Reinvestment risk for bond selling at*

[question removed by admin] --------- correct me if i’m wrong. but bonds selling with premium have lower yield right? how come they say that bond selling at a premium has a higher coupon rate? the rest of the explanation i get it. just seems to miss something fundamental here.

The fundmental thing you’re missing is yield isn’t coupon.

i know yield isn’t not coupon.

Premium bond = yield < current yield < coupon

Discount = yield > current > coupon

but can you throw me some light as to why the premium bond has higher coupon rate?

If you have two otherwise identical bonds, one with a coupon of 4% and the other with a coupon of 8%, they’ll trade at the same YTM (they’re identical, after all). The latter will have higher reinvestment risk by virtue of its higher coupon: more cash flow to reinvest.

Here’s a non-techy explanation (it might or might not help, and I’m sure S2000 will have things to add that I’ve missed :wink:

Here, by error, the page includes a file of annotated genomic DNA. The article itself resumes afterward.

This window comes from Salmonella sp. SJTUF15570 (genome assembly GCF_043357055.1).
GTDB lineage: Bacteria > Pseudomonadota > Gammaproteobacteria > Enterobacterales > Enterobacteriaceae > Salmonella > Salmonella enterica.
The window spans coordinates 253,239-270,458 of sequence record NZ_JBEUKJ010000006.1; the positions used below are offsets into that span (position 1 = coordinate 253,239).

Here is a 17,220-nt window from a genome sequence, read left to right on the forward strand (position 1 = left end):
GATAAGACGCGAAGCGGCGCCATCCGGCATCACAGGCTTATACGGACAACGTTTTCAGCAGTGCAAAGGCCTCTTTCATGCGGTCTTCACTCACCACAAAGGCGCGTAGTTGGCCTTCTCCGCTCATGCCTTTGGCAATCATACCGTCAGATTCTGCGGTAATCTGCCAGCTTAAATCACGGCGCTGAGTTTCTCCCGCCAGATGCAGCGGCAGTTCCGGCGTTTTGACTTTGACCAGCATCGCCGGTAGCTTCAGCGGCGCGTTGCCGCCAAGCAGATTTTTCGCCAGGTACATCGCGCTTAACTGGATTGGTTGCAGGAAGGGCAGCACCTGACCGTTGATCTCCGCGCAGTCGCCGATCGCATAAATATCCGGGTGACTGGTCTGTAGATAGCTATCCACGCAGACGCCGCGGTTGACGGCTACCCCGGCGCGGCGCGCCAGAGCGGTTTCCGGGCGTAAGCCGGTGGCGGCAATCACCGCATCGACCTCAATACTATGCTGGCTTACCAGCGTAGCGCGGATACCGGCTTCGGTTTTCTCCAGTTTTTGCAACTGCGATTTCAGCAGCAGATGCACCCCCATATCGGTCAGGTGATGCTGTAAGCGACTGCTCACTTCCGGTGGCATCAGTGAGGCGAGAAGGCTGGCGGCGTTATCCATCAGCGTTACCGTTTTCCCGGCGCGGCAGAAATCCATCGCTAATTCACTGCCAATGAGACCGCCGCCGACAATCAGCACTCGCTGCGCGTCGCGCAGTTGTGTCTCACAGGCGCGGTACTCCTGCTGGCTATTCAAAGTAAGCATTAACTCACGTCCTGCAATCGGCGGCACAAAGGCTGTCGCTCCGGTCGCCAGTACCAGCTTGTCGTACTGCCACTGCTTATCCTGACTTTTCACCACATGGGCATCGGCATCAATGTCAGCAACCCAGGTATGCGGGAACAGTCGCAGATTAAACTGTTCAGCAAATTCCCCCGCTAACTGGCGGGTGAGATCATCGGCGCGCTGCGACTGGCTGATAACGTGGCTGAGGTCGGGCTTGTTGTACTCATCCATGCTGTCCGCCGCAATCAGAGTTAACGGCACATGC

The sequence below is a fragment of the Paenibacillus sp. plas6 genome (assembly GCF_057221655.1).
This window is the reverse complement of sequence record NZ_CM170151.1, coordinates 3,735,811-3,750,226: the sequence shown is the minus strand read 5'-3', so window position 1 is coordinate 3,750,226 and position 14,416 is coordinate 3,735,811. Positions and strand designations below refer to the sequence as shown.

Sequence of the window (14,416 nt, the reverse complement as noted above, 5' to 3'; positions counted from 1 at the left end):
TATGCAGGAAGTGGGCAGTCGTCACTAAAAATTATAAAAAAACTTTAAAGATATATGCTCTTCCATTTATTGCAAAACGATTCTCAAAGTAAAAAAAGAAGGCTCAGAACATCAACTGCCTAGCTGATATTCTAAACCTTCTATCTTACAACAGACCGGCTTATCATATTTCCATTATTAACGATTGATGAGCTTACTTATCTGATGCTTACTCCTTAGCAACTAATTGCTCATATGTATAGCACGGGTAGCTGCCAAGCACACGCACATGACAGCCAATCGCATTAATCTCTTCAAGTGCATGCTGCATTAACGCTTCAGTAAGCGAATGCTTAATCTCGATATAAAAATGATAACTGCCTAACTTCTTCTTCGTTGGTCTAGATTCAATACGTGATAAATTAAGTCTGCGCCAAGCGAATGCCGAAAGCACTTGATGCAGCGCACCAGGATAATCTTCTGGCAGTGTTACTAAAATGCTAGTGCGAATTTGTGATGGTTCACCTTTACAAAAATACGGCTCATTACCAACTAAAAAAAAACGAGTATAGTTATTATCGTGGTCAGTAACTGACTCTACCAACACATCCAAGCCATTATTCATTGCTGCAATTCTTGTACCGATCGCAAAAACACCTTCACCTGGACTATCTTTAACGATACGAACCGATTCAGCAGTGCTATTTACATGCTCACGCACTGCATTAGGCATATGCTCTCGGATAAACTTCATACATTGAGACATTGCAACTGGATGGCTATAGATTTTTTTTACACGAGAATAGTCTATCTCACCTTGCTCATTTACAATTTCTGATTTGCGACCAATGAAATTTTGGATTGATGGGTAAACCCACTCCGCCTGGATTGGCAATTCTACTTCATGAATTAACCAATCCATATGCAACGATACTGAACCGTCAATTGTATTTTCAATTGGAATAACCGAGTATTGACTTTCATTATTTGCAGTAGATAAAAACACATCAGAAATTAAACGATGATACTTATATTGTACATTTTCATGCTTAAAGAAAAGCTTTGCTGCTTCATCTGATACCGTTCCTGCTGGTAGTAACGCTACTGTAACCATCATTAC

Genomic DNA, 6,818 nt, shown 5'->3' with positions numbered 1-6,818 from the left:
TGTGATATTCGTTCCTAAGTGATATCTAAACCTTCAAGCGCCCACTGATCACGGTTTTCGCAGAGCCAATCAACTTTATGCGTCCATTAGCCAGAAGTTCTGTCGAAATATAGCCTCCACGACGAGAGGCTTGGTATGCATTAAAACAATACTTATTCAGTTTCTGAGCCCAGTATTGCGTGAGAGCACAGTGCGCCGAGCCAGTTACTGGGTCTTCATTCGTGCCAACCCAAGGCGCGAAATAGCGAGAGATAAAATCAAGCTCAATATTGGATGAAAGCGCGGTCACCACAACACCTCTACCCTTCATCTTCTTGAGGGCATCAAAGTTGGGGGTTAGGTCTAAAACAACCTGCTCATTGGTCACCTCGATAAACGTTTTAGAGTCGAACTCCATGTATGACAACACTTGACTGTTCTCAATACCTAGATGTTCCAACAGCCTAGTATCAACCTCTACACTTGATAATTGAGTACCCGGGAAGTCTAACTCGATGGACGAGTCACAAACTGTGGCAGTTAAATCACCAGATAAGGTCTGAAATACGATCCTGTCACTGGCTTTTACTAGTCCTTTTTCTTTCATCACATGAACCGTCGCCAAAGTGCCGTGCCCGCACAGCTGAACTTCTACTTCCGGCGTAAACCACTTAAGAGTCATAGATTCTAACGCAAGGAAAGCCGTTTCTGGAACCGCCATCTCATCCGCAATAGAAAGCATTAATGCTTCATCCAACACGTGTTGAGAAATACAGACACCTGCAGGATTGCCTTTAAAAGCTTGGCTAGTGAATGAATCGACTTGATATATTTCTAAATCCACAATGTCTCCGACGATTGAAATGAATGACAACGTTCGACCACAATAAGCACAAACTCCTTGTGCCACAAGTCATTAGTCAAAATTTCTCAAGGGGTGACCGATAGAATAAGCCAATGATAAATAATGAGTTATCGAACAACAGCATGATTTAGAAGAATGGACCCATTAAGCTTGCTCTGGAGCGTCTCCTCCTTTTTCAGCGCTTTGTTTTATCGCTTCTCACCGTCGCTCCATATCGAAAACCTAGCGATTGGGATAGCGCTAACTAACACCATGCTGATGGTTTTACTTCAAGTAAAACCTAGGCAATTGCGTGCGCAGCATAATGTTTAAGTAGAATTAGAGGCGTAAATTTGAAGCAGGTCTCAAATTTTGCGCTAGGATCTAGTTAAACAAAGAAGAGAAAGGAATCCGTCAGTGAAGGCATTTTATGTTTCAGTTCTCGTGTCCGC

For a discount bond, relatively more of its return comes from capital appreciation (think of a zero coupon as the extreme). This portion of the return has no intermediate cash flows, and therefore no reinvestment risk. In contrast, in a premium bond there is actually capital DEPRECIATION (the price declines over time). So more of its return comes from the coupons. These coupons must be reinvested. So, compared to the discount bond, its return is driven more by the rates at which the intermediate cash flows can be reinvested.